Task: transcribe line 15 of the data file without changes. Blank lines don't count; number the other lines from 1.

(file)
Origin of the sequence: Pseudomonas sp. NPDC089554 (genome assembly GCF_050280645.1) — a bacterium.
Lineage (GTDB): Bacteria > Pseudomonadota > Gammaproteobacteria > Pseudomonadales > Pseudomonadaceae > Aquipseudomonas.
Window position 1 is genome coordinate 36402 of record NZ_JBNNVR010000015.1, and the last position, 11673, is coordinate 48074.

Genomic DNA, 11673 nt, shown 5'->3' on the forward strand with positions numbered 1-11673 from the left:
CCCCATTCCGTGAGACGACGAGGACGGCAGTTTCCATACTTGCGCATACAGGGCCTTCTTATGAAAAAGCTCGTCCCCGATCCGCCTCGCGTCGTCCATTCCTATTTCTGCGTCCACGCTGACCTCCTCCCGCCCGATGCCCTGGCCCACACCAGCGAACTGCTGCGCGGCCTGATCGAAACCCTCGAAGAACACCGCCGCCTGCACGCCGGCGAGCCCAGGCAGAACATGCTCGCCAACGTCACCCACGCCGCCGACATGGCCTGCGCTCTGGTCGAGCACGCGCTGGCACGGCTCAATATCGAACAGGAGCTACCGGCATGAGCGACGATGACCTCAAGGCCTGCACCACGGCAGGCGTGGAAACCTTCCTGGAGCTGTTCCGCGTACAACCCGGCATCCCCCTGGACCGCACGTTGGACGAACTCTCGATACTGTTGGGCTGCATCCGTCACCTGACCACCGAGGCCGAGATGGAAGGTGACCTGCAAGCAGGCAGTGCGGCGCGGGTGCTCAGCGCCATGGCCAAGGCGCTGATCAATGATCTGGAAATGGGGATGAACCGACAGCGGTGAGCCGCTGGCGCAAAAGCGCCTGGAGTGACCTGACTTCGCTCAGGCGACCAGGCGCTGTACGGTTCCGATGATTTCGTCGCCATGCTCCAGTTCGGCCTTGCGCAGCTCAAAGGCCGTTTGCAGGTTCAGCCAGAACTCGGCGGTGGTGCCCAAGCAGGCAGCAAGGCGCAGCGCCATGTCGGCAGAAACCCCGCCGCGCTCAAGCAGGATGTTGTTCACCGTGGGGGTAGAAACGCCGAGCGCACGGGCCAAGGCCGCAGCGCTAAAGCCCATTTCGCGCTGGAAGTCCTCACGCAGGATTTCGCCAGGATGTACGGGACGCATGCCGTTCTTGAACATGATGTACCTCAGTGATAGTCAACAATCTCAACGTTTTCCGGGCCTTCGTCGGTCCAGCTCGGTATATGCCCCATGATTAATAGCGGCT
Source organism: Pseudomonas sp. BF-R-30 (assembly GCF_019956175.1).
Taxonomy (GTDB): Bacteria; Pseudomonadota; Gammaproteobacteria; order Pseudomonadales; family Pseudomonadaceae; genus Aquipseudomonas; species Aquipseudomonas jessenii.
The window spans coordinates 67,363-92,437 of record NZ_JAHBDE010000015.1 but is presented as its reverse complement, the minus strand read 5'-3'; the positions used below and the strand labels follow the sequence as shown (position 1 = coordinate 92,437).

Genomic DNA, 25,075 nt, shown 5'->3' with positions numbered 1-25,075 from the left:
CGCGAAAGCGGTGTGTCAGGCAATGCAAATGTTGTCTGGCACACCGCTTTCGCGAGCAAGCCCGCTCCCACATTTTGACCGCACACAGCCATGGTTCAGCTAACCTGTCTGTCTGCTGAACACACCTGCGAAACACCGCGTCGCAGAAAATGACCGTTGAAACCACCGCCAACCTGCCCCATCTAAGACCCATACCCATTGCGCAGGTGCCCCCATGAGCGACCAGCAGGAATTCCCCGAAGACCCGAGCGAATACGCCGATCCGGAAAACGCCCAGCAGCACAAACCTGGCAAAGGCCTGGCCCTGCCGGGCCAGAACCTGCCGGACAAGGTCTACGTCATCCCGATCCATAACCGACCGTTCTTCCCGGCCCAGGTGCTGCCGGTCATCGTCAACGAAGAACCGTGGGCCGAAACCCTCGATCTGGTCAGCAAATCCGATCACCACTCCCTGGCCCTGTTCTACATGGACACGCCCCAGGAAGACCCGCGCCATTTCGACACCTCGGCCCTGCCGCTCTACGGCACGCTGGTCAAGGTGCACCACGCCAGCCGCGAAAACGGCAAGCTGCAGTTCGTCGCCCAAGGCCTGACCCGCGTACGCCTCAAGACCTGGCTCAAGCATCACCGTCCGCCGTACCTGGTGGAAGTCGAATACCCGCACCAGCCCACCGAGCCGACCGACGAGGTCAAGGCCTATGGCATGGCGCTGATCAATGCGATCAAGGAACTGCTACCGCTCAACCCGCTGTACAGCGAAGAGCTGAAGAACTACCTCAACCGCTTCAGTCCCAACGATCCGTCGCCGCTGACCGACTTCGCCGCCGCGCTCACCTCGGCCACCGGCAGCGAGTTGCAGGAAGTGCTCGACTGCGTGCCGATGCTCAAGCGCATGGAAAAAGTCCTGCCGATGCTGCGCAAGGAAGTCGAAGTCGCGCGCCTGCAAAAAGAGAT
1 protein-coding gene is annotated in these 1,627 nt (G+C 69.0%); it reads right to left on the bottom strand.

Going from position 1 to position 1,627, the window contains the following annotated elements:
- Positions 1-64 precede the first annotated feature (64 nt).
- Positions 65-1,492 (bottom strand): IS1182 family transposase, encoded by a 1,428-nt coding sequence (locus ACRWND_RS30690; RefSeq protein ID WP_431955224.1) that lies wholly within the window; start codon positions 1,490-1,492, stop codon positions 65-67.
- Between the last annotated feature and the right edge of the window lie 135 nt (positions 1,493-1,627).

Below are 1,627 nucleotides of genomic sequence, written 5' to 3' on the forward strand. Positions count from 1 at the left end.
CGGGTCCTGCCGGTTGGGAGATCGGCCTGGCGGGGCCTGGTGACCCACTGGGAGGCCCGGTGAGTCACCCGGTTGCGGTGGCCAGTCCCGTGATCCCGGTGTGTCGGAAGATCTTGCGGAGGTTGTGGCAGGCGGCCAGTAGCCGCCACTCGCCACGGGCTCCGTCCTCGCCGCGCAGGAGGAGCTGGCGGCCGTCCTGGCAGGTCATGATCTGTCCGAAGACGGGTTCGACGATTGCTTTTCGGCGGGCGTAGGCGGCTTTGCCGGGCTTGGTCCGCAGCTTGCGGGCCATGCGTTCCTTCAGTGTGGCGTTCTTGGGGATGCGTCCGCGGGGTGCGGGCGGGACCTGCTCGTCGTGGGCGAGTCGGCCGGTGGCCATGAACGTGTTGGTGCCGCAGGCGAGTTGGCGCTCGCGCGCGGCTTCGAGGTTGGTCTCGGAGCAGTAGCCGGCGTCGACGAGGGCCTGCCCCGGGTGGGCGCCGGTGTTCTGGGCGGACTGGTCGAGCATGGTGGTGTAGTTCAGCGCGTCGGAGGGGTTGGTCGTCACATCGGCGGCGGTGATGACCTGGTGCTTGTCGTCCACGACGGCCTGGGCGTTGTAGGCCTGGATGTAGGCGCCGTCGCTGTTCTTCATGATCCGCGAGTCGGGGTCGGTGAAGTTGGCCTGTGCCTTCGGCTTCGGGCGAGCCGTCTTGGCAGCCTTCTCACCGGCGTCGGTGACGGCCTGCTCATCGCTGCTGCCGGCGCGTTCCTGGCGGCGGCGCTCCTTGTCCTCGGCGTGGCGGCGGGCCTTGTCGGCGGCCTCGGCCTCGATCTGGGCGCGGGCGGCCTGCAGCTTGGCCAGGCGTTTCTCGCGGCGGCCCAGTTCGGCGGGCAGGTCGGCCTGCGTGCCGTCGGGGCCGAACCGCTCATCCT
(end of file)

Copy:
- Between the last annotated feature and the right edge of the window lie 135 nt (positions 1,493-1,627).